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United States Department of Agriculture

Agricultural Research Service

Title: Quantifying Scarab Beetle-Grub Holes and Their Volume As Affected by Different Tillage and Crop Management Systems

Authors
item Brown, G - EMBRAPA SOYBEAN
item Oliveira, L - EMBRAPA SOYBEAN
item Norton, Lloyd
item Alberton, O - EMBRAPA SOYBEAN
item Brandao, O - EMBRAPA SOYBEAN
item Saridakis, G - EMBRAPA SOYBEAN
item Torres, E - EMBRAPA SOYBEAN

Submitted to: International Soil Tillage Research Organization Proceedings
Publication Type: Proceedings
Publication Acceptance Date: June 5, 2003
Publication Date: June 22, 2003
Citation: Brown, G.G., Oliveira, L., Norton, L.D., Alberton, O., Brandao, O., Saridakis, G.P., Torres, E. 2003. Quantifying scarab beetle-grub holes and their volume as affected by different tillage and crop management systems. In: International Soil Tillage Research Organization Proceedings. CDROM.

Interpretive Summary: Organisms living in soils often are pests because they feed on roots and damage plants, but they can also have a beneficial effect on soil hydrology by creating pathways for water to enter the soil that would not otherwise be present. This is particularly important in large rainfall events that cause soil erosion by water. The effect of soil organisms is minimized in conventional tillage systems because burrows are destroyed by the tillage. We measured the burrows created by white grubs (scarab beetles) in a long-term no-tillage experiment and compared them to those found in conventional tillage and chisel plowing systems at the National Soybean Research Center of EMPRAPA in Brazil. No-till was found to have many more grub holes than conventional tillage, with almost 10 times the volume of pore space. The burrows alter the hydrologic function of the soil in both conventional and no-tillage systems and aid in the decomposition of residues and nutrient cycling. This research impacts scientists studying and modeling macropore development and effects on runoff, soil loss and water quality. Better understanding of the creation and properties of these burrows under different tillage systems impacts scientists, conservation planners, and extension service personnel as they assess the benefits of no-till systems when white grubs or other burrowing organisms are or are not present.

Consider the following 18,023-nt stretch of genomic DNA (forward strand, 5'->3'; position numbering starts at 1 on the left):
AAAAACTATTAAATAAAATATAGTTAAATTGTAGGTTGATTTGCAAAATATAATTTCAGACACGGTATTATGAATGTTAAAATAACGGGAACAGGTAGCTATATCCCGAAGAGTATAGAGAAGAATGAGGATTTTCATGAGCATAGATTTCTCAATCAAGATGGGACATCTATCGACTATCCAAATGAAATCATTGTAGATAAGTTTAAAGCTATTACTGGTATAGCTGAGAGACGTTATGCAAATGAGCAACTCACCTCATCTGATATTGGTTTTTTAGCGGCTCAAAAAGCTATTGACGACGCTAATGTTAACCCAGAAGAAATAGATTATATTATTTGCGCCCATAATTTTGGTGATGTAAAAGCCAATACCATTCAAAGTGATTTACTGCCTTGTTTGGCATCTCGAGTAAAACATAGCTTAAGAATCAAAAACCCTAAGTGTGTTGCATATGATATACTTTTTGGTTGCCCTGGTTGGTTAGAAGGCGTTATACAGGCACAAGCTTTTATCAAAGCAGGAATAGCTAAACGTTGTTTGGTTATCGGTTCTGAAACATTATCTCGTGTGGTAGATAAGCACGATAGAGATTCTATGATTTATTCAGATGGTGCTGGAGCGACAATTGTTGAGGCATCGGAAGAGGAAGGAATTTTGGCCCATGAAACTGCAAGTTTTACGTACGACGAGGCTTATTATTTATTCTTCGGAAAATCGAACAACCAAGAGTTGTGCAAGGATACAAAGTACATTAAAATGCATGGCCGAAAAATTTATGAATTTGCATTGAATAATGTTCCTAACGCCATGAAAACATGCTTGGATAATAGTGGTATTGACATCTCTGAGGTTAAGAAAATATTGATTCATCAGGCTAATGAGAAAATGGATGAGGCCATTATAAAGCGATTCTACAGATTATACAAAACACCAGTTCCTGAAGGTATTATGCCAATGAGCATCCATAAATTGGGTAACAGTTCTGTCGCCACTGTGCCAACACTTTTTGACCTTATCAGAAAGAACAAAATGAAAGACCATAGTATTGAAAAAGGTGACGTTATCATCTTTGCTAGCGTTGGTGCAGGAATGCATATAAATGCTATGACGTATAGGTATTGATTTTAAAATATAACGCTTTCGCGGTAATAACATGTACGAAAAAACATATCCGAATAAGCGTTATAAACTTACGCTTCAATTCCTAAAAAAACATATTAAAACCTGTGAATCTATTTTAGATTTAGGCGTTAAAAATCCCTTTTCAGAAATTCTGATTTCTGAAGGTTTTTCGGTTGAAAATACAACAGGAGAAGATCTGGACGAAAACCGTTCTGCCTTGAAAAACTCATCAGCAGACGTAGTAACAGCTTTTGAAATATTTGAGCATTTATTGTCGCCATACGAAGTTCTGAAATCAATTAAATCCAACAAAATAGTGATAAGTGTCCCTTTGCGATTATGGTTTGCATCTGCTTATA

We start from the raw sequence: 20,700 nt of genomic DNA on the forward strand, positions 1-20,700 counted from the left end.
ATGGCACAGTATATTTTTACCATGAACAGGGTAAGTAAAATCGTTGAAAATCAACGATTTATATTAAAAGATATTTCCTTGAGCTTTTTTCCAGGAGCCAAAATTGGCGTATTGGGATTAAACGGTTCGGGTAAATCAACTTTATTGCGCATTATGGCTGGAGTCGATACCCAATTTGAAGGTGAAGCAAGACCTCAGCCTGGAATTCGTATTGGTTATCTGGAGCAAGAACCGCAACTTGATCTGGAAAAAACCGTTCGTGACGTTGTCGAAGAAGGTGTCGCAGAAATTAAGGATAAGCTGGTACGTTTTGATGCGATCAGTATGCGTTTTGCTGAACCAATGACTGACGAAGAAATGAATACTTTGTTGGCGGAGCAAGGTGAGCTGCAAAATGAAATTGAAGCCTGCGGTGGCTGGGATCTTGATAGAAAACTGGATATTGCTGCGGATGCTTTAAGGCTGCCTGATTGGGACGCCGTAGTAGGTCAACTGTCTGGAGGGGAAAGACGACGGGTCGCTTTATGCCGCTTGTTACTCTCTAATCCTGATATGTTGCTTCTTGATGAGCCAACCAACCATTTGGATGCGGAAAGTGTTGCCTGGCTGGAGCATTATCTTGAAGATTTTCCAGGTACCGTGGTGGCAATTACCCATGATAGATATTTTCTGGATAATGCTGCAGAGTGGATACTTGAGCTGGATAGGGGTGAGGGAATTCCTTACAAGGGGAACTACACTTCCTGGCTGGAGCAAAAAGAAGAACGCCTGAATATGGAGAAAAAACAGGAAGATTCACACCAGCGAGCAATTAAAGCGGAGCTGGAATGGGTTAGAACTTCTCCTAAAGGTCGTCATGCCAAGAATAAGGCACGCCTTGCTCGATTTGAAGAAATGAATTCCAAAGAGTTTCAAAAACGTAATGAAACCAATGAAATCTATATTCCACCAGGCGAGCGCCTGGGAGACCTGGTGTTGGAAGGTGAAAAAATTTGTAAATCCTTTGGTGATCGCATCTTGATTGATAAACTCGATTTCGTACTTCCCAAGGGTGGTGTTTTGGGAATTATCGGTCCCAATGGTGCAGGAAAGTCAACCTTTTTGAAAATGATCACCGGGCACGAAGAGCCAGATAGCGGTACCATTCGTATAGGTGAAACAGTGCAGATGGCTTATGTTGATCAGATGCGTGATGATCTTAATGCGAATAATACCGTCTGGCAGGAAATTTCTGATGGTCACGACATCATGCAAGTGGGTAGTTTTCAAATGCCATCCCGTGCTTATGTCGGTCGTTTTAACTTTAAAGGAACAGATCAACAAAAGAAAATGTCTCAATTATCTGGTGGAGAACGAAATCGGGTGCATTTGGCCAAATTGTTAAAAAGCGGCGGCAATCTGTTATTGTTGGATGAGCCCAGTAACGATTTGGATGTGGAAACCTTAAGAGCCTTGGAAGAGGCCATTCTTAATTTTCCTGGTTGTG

Technical Abstract: Scarab beetle (white) grubs are not only pests, but they can also have important beneficial effects on the soil by burying litter and creating vertical holes that act as preferential pathways for water infiltration in large storms. With the aim of studying the effect of white-grubs on the physical and hydrological properties of an Oxisol at the Embrapa Soybean Research Station, the number, diameter and depth of beetle-grub holes opened at the soil surface were measured in a long-term (13-year old) tillage and cropping systems trial. The measurements were performed in experimental plots submitted to conventional (CT) and no (NT) tillage, or scarification (chisel-plowing) every 3 yr. All plots were either in continuous double-cropping (wheat/soybean) or a rotation including lupine/maize-oats/soybean-wheat/soybean. The results revealed that the beetle grub holes were much more abundant in NT (8,8-9,6 m-2) than CT (0,7-1,3 m-2) plots, where tillage destroys them. The largest and deepest holes were also found in NT (up to 33,5 mm diameter and 117 cm deep). Consequently the total volume of pores opened in NT was up to almost 10 times greater than in CT. However, the mean diameter and depth of the few holes found in CT tended to be greater than in NT, probably due to the looser soil, and/or the need of the larvae to go beyond the plow layer. The potential beneficial effects of these holes to soil function (water infiltration, porosity, litter decomposition, creation of fertile niches in the soil) and their effects on the biodiversity of other soil and litter invertebrates in NT systems deserves further attention. These will be studied by researchers at Embrapa Soybean, in collaboration with the USDA-ARS National Soil Erosion Laboratory.

Last Modified: 12/22/2014
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